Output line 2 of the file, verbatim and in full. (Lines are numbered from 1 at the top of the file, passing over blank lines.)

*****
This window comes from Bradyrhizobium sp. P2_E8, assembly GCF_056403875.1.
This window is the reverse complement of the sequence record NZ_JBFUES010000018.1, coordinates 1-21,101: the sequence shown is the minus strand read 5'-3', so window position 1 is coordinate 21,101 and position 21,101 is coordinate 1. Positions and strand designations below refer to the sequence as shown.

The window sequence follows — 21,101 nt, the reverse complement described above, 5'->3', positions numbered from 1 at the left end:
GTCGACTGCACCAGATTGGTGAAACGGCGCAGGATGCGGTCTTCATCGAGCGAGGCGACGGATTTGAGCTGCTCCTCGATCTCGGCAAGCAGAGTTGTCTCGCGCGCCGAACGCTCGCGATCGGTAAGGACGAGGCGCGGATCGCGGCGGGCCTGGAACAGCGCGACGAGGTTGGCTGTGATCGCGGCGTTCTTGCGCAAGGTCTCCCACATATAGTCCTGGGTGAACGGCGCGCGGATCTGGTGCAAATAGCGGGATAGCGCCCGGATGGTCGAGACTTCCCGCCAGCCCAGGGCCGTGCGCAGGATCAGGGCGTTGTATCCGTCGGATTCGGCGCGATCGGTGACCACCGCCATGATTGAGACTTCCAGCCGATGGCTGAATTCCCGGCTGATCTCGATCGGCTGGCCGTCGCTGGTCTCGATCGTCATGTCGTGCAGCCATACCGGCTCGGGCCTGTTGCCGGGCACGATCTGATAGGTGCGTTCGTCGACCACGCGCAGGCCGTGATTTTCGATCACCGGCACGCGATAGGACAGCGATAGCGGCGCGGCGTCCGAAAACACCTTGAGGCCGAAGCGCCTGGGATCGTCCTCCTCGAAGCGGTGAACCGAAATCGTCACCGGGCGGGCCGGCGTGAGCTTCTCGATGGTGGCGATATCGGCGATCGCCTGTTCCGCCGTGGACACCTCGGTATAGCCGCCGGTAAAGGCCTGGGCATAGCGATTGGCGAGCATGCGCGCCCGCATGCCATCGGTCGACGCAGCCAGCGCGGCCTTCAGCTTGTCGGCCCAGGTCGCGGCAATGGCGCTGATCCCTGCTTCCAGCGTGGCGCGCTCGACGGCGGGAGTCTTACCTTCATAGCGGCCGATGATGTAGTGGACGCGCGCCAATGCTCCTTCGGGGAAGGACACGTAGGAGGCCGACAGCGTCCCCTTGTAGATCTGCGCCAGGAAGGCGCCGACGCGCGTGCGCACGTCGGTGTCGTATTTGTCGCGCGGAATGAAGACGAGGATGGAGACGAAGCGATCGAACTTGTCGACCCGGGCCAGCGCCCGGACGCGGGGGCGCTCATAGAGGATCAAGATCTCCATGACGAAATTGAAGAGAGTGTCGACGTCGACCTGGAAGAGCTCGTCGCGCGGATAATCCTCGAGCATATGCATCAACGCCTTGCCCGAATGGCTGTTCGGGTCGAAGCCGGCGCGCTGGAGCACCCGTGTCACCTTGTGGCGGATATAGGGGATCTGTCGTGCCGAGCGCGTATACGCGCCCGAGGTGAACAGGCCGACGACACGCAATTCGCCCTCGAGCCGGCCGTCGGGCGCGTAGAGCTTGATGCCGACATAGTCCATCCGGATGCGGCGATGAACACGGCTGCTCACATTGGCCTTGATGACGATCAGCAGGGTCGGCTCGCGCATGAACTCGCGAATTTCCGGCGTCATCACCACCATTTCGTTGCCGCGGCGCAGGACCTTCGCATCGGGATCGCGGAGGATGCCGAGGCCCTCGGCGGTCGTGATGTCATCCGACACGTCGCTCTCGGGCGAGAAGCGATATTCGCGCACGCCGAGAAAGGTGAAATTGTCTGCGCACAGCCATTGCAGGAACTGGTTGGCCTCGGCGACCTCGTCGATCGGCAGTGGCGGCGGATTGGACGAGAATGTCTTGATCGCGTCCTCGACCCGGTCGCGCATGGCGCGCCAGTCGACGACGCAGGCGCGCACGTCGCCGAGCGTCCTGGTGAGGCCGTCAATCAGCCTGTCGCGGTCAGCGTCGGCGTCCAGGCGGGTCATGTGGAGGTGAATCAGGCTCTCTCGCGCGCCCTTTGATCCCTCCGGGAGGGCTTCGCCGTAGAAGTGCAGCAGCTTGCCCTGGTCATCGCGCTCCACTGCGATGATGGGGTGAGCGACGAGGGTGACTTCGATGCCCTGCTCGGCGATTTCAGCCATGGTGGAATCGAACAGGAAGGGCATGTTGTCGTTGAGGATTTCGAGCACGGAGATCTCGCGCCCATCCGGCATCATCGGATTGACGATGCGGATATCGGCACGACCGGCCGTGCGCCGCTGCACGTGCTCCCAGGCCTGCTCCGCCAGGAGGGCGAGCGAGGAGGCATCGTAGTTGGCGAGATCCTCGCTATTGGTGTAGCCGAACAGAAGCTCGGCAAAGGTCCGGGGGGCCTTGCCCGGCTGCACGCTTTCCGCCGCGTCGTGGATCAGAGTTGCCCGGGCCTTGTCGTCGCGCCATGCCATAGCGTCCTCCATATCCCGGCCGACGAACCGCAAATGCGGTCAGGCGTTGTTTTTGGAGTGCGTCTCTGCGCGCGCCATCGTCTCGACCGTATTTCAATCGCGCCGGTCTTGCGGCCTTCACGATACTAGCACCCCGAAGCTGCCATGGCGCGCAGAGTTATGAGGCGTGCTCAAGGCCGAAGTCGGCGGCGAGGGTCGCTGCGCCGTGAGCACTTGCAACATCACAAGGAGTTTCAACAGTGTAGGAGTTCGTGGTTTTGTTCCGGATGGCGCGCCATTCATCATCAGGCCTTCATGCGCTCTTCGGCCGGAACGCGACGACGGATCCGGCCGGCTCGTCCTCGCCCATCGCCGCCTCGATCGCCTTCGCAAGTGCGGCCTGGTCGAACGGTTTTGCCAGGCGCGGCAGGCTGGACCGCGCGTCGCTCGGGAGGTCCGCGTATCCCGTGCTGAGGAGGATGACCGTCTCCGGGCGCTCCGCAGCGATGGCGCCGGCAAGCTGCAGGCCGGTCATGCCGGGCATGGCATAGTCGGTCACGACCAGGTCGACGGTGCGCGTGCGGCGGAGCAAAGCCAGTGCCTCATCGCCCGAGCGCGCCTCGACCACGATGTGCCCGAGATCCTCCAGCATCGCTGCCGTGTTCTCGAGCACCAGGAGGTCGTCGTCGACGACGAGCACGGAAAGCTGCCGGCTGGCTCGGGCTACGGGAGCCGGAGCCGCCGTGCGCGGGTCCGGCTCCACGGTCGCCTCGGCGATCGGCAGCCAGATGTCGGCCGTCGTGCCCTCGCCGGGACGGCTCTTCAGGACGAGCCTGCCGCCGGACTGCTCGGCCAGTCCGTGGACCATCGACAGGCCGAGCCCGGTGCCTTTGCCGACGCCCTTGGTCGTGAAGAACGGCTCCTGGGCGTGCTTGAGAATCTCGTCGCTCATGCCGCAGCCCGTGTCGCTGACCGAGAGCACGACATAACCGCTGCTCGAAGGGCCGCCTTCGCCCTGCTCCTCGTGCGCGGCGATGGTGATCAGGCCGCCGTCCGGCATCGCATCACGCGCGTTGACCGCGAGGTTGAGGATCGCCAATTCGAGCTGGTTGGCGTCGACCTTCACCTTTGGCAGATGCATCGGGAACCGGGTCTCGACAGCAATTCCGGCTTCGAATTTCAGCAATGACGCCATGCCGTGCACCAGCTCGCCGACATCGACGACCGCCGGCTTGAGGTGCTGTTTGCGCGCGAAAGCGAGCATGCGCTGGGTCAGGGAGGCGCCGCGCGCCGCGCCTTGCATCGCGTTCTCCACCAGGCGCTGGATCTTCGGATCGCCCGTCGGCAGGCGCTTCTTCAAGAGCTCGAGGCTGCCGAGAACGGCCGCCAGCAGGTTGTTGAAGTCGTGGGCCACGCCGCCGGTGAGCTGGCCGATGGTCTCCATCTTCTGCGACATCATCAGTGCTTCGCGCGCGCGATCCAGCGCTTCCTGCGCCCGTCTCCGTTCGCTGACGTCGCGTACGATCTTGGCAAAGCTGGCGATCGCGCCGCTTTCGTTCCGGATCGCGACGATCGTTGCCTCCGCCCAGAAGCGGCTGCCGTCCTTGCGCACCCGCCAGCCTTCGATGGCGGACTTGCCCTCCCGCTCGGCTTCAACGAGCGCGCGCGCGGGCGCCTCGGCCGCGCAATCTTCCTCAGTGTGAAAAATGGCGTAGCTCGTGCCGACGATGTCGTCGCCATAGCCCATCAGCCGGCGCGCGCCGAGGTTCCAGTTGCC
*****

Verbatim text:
This window is the reverse complement of the sequence record NZ_JBFUES010000018.1, coordinates 1-21,101: the sequence shown is the minus strand read 5'-3', so window position 1 is coordinate 21,101 and position 21,101 is coordinate 1. Positions and strand designations below refer to the sequence as shown.